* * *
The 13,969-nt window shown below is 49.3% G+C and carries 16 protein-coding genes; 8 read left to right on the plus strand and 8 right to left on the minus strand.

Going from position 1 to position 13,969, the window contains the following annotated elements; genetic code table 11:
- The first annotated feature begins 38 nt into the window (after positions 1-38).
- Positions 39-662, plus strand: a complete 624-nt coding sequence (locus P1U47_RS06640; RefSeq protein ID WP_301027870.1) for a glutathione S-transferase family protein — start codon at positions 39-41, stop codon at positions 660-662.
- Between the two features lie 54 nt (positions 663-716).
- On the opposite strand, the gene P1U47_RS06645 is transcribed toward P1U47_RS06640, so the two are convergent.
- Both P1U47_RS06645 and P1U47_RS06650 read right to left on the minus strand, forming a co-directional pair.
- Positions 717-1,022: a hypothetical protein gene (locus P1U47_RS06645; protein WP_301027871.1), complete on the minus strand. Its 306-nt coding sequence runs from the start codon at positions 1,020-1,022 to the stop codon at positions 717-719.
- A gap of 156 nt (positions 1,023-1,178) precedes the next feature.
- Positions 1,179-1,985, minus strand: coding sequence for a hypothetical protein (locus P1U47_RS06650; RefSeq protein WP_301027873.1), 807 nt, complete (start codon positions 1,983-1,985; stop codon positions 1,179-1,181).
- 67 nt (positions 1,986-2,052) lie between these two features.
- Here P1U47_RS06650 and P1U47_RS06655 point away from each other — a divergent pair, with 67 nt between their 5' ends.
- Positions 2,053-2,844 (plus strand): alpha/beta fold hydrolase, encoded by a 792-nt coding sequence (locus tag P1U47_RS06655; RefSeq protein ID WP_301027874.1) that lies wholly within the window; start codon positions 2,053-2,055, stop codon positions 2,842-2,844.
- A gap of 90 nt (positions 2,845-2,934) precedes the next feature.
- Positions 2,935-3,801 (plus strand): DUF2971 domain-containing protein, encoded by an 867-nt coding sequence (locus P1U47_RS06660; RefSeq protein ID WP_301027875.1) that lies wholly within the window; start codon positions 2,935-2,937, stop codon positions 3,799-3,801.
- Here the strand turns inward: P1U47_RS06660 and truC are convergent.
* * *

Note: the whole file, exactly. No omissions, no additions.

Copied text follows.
The 13,969-nt window shown below is 49.3% G+C and carries 16 protein-coding genes; 8 read left to right on the plus strand and 8 right to left on the minus strand.

Going from position 1 to position 13,969, the window contains the following annotated elements; genetic code table 11:
- The first annotated feature begins 38 nt into the window (after positions 1-38).
- Positions 39-662, plus strand: a complete 624-nt coding sequence (locus P1U47_RS06640; RefSeq protein ID WP_301027870.1) for a glutathione S-transferase family protein — start codon at positions 39-41, stop codon at positions 660-662.
- Between the two features lie 54 nt (positions 663-716).
- On the opposite strand, the gene P1U47_RS06645 is transcribed toward P1U47_RS06640, so the two are convergent.
- Both P1U47_RS06645 and P1U47_RS06650 read right to left on the minus strand, forming a co-directional pair.
- Positions 717-1,022: a hypothetical protein gene (locus P1U47_RS06645; protein WP_301027871.1), complete on the minus strand. Its 306-nt coding sequence runs from the start codon at positions 1,020-1,022 to the stop codon at positions 717-719.
- A gap of 156 nt (positions 1,023-1,178) precedes the next feature.
- Positions 1,179-1,985, minus strand: coding sequence for a hypothetical protein (locus P1U47_RS06650; RefSeq protein WP_301027873.1), 807 nt, complete (start codon positions 1,983-1,985; stop codon positions 1,179-1,181).
- 67 nt (positions 1,986-2,052) lie between these two features.
- Here P1U47_RS06650 and P1U47_RS06655 point away from each other — a divergent pair, with 67 nt between their 5' ends.
- Positions 2,053-2,844 (plus strand): alpha/beta fold hydrolase, encoded by a 792-nt coding sequence (locus tag P1U47_RS06655; RefSeq protein ID WP_301027874.1) that lies wholly within the window; start codon positions 2,053-2,055, stop codon positions 2,842-2,844.
- A gap of 90 nt (positions 2,845-2,934) precedes the next feature.
- Positions 2,935-3,801 (plus strand): DUF2971 domain-containing protein, encoded by an 867-nt coding sequence (locus P1U47_RS06660; RefSeq protein ID WP_301027875.1) that lies wholly within the window; start codon positions 2,935-2,937, stop codon positions 3,799-3,801.
- Here the strand turns inward: P1U47_RS06660 and truC are convergent.